As entrepreneurs we are responsible for making decisions, both big and small, that ultimately lay the path to success or failure. The question is how do we ensure that the decisions we make are correct? We are often told that the most powerful names in business such as Sir Richard Branson, Warren Buffet, and Oprah Winfrey, attribute their success to following their intuition. Sir Branson’s quote: “I rely far more on gut instinct than researching huge amounts of statistics.” is frequently used as justification for using ones instinct as the primary basis on which to form your decisions. While intuition or gut feel is certainly an important part of making decisions, it does need to be used with caution, and certainly shouldn’t be the only tool used when faced with a big decision.
A major risk with basing your decision solely on your intuition is that intuition is only reliable when considering decisions that fall within your area of knowledge or experience. Massimo Pigliucci, a philosophy professor at City University of New York, says: “Intuition is the result of your subconscious brain picking up on clues and hints and calculating the situation for you, and that’s based solely on experience.” The risk therefore is that by only using your intuition you may be basing your decision on incorrect, or incomplete information. Even Sir Branson, in his “4 Tips to Making Business Decisions” warns against letting your gut feel have too great an influence in the decision making process, saying: “…you mustn’t allow that first reaction to influence your ability to objectively weigh the cons as well as all the pros when they are presented.” So as an entrepreneur how do you make sure that you are making informed decisions?
There are numerous decisions tools out there that will help you in your decision making process. For those with a penchant for numbers, there are tools that will assist you in turning your qualitative information into quantitative data, which will enable you to compare different solutions. Some of the most popular of these are the Decision Matrix, or the ever-simple T-Chart.
On a more qualitative side, there are again numerous methods and tools that one can use to help ensure decisions are well thought out. One of my personal favorites comes from arguably one of South Africa’s greatest entrepreneurs and business leaders, Raymond Ackerman. At a lecture at UCT’s Graduate School of Business, Ackerman revealed that whenever he is faced with a difficult decision, he doesn’t solely rely on the decade’s worth of intuition he has accumulated, but he also turns to his 7 friends.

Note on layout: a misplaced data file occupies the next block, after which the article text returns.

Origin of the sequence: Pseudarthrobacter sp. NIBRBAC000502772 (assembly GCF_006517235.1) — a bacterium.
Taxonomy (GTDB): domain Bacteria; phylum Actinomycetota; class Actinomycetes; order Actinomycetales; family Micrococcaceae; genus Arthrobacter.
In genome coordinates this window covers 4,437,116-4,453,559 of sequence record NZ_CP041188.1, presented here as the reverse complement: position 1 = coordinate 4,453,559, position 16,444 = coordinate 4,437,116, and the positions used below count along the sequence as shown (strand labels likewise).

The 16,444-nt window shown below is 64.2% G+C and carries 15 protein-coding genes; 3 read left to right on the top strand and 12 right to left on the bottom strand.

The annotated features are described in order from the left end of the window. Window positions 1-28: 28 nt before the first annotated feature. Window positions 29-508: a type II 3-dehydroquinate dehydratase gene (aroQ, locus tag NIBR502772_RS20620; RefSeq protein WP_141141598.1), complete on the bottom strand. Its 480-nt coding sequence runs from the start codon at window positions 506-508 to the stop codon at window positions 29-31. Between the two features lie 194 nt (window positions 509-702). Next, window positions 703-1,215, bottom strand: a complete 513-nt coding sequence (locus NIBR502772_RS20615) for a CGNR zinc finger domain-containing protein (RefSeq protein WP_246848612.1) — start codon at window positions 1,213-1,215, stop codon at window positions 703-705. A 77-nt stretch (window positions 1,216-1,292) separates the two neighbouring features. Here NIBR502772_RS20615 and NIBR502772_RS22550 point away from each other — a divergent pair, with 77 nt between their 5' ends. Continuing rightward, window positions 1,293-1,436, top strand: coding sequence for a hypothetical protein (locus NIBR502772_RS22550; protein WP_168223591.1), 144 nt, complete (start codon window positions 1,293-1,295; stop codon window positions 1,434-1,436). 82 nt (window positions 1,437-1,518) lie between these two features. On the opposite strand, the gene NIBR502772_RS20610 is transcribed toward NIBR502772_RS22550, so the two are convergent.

Ackerman’s “7 Friends” as he calls them, are the 7 questions he considers when contemplating a decision. They are:
What, Where, Why, When, Which, How, Whom
Certainly not ground breaking, the 7 Friends are ambiguous enough to stimulate thought, yet obvious enough to find relevance in any decision making situation. The idea is that by asking and contemplating each of the friends, you will ultimately view the problem from enough angles to make an informed, well thought out decision.
I recently used this technique to help me make a decision on whether or not I should cofound a new venture. The opportunity came about when a previous work associate of mine approached me wanting to start a business in the ethnic dry hair market in Africa. Already having a history in this market my initial reaction was to jump at the opportunity, I believed that I had all the experience and the contacts in the market to make it work. However something was nagging at me that made me hesitate. I used the 7 friends to look at the opportunity from a different perspective, and it helped me come to the conclusion that while I was “right” for the business opportunity, the opportunity wasn’t “right” for me. I can now look back on the decision and confidently say that had I not thought through the decision properly, and just jumped in based on my gut feel, I would have been making the wrong decision.
So while I am certainly an advocate of listening to your gut, I believe that using a tool or two can be incredibly valuable, and in some cases an absolute necessity, in ensuring that the decision making process is based on holistic and bias free judgment. Heck, if it works for Raymond Ackerman then surely it’s worth a try.